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Participants of the Beginner’s Guide to Grant Writing program learn how to write effective grant proposals and navigate the grant process. Both beginners and experienced grant writers learn to develop ideas into winning proposals, identify potential funders and understand the full proposal development, submission and review process.
Past participants have included staff and volunteers from local governments, nonprofits and educational organizations as well as members of community groups, clubs and concerned citizens who see a need in their communities that they want to help address.
Today, Indiana is home to new community playgrounds, expanded libraries, community agencies and improved businesses and schools that are meeting the needs of Indiana residents through newly-funded programs and services. Participants across the state have received more than $4,000,000 in grants awarded to their organizations in the last three years after attending the Beginner’s Guide to Grant Writing workshop.
The two-day Beginner’s Guide to Grant Writing program is a great skill builder, whether you are just jumping into writing proposals or if you have some experience already. Past participants describe the workshop as very helpful to understanding how to write a successful proposal and to building their confidence as a grant writer.
On Day 1 of the workshop, you will come with an idea and leave with a proposal outline and all the resources needed to expand the outline into a full proposal. You return several weeks later for Day 2 with a draft proposal ready for a peer review. You will also learn strategies for finding funding. Extra bonuses include free limited access to searching the powerful Foundation Center Directory Online and the opportunity to receive feedback on your proposal from grant writing professionals.
Working with a database of potential customers.
Direct mail – targeted email newsletter: for specifically selected business business partners or decision makers (DMs).
“Word of mouth” to build a reputation, attract new customers.
Participation in exhibitions, conferences, seminars.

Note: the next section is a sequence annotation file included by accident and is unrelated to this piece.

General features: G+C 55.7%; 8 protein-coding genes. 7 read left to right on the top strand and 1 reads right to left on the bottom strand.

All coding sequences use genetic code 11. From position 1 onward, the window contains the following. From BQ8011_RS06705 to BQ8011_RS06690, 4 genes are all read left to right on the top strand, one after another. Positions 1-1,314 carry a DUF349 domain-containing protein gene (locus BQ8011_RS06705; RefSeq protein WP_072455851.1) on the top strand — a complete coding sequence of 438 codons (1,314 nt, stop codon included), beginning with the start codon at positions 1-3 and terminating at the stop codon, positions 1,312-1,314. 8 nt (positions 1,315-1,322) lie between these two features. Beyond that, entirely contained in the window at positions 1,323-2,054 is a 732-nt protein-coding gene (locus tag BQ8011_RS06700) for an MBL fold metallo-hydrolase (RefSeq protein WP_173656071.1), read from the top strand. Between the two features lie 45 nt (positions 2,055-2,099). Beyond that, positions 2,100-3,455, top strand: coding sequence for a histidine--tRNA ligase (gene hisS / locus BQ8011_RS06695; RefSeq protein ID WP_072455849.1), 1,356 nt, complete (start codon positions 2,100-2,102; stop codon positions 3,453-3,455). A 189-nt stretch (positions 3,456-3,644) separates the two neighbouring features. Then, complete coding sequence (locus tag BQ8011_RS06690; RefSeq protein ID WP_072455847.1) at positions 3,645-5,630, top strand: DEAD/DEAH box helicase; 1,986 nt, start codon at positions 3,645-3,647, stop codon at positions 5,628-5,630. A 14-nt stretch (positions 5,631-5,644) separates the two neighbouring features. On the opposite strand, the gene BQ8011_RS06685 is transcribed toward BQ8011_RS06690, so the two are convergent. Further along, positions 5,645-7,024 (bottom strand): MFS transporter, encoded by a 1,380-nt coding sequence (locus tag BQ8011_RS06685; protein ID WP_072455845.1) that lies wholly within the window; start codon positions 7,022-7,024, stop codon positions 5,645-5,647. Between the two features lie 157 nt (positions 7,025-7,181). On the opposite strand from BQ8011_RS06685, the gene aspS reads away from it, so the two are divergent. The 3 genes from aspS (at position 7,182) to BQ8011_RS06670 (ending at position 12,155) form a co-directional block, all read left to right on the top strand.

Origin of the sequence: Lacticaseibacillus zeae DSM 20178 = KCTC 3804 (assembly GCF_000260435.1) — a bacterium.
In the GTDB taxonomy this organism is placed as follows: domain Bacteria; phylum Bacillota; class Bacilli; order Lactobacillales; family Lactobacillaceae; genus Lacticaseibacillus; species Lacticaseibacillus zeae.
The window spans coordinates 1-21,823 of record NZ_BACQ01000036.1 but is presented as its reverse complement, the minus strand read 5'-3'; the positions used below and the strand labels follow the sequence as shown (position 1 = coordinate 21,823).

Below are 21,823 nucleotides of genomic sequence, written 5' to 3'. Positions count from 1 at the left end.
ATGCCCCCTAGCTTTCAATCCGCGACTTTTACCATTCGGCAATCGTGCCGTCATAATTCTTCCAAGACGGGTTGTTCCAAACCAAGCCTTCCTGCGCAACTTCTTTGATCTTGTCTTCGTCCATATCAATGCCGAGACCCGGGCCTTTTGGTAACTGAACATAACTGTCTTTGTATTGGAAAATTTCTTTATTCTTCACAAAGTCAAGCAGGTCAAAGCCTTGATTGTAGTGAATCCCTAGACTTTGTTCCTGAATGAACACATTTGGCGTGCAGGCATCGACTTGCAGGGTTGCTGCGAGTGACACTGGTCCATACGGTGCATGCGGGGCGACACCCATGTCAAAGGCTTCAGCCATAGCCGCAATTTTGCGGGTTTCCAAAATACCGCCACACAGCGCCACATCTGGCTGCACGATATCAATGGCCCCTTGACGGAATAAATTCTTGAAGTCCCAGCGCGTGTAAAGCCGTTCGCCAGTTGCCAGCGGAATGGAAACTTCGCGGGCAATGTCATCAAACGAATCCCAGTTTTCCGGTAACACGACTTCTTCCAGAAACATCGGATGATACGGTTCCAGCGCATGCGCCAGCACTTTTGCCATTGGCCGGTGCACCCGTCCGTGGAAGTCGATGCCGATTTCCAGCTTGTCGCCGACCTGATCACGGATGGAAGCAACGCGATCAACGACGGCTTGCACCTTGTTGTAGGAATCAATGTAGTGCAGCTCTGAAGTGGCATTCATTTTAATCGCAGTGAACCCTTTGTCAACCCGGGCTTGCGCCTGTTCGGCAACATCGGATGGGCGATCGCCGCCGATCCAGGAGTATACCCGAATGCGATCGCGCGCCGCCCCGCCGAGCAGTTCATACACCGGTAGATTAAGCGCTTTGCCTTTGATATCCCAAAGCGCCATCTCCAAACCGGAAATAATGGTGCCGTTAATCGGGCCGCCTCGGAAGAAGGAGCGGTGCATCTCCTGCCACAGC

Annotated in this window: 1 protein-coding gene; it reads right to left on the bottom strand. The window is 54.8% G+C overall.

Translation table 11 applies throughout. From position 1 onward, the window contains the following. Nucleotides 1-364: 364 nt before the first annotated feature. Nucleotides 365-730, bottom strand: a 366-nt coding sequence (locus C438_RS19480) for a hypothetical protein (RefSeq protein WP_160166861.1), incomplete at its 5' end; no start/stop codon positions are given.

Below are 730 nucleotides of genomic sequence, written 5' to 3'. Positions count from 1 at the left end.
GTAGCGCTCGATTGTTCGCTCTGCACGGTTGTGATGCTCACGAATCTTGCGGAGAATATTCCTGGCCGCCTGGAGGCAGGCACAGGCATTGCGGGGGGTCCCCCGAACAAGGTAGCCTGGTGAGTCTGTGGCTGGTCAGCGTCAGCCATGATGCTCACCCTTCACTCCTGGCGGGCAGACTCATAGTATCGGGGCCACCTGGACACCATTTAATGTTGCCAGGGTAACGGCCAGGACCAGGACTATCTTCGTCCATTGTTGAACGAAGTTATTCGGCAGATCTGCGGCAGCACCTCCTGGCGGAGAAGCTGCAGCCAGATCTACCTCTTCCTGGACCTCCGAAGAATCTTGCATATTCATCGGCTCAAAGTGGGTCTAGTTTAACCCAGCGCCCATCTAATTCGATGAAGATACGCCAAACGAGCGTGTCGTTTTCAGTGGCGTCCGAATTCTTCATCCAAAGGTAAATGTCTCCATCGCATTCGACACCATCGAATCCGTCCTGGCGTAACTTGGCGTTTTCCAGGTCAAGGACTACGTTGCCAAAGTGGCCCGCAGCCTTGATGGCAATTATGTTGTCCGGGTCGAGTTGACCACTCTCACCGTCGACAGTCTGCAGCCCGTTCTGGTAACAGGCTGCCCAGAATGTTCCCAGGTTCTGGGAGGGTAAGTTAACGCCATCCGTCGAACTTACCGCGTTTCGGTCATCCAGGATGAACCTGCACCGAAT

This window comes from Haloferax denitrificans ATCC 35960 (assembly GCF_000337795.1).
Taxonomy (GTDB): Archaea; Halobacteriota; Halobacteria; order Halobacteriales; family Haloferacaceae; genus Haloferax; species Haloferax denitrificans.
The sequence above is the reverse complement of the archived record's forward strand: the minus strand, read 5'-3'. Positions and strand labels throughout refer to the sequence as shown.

Cross-selling (in the case when a law firm often sells its services in parallel with accounting and auditing).
Creation and optimization of a site with thoughtful functionality with working feedback forms law firm marketing. The client should easily get through or write a letter, a dropped or unanswered call, the return of e-mail due to a full box means the loss of a potential buyer.
Purdue Extension offers this program several times each year at locations throughout the state.
Federal and regional granting agencies and organizations have money available for local food system projects. Some grants are for farmers to add value to farm products they produce. Some are for farmers’ markets or for non-profit agencies. Local foundation dollars can often be leveraged for larger grants or to address an initiative like doubling food dollars for SNAP recipients at the farmers’ market.
Purdue Extension can help you connect to the grant information for food systems and also provide the training and education you might need to start, complete or manage a grant. These two webinars, designed to introduce you to the process and the basic components of an application, will help you start.
Kris Parker, Community Development Regional Educator, presents our webinars on grants above.
Writing a Successful Grant Proposal – this thorough, 12 page publication details the process; written by Drs. Maria Marshall, Aaron Johnson and Joan Fulton, published by Purdue Extension.